The group, like other Engineer combat units, was frequently in advance of the front lines. It was often under artillery, mortar, and sniper fire. Five times it fought as infantry and suffered several casualties. Melvin Kaminsky?s main responsibility was the harrowing business of deactivating enemy land mines. He also endured 'and not always passively' the anti-Semitism of some of his fellow soldiers. The teenager/soldier did not see the Nazi death camps but he recalled large numbers of refugees: 'They were starving. It was horrible.'
'War isn't hell," he observed. 'War is loud. Much too noisy. All those shells and bombs going off all around you. Never mind death. A man could lose his hearing.' Asked by his son if during the war he thought about 'what it would take to rebuild postwar Europe ,' he replied 'You thought about how you were going to stay warm that night, how you were going to get from one hedgerow to another without some German sniper taking you out. You didn't worry about tomorrow.'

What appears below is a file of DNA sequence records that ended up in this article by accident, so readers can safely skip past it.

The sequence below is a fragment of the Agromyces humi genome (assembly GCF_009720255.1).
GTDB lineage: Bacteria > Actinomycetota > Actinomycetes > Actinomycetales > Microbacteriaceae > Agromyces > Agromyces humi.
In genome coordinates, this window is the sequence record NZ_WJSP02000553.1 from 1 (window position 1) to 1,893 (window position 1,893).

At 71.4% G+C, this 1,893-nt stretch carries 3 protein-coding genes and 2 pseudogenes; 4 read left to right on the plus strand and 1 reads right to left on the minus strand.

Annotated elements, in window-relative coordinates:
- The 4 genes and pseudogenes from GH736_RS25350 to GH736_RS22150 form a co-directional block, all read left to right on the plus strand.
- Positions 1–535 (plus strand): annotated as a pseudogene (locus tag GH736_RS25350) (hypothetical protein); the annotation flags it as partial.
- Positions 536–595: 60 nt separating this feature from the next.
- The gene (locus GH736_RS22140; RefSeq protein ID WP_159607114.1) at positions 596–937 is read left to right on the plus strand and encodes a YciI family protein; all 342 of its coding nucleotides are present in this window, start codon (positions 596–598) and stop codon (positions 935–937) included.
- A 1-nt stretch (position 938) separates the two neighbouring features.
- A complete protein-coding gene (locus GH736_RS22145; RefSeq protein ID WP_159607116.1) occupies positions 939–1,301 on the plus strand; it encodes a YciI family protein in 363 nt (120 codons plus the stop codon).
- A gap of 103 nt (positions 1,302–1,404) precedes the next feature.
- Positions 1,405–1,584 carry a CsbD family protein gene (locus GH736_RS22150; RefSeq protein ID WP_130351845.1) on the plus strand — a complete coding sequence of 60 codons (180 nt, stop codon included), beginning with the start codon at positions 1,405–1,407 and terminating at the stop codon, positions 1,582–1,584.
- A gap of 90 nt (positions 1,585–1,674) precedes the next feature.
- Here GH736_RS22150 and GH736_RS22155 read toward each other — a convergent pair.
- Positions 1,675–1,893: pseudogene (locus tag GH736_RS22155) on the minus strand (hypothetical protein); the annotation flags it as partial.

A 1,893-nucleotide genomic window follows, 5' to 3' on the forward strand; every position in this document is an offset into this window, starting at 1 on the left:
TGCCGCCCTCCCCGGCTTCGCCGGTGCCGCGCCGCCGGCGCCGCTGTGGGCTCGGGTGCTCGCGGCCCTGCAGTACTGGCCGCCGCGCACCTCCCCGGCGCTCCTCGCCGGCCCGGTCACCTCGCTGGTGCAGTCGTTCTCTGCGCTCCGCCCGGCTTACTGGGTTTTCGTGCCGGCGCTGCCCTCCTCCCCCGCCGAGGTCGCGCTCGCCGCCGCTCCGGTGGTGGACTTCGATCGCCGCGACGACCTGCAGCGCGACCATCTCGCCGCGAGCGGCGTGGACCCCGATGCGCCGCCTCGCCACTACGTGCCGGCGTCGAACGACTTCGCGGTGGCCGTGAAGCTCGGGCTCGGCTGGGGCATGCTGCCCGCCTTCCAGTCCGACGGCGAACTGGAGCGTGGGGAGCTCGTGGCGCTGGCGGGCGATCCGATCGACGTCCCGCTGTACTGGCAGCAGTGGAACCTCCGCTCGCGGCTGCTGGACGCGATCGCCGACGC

Discharged as a corporal, he soon found work as a comedy writer in the infant medium of television and adopted the name Mel Brooks. His career expanded into acting, directing, and producing. His achievements include classic films such as Blazing Saddles, Young Frankenstein, and The Producers - in which he skewered his old foes Hitler and the Nazis.
"I was a Combat Engineer. Isn't that ridiculous' The two things I hate most in the world are combat and engineering.'Mel Brooks
Sources: James Robert Parish, It's Good to Be the King: The Seriously Funny Life of Mel Brooks (2007); U.S. News and World Report website (August 12, 2001); Max Brooks, Saving Mel Brooks.
10 Kickass Things Mel Brooks Did (Besides His Movies)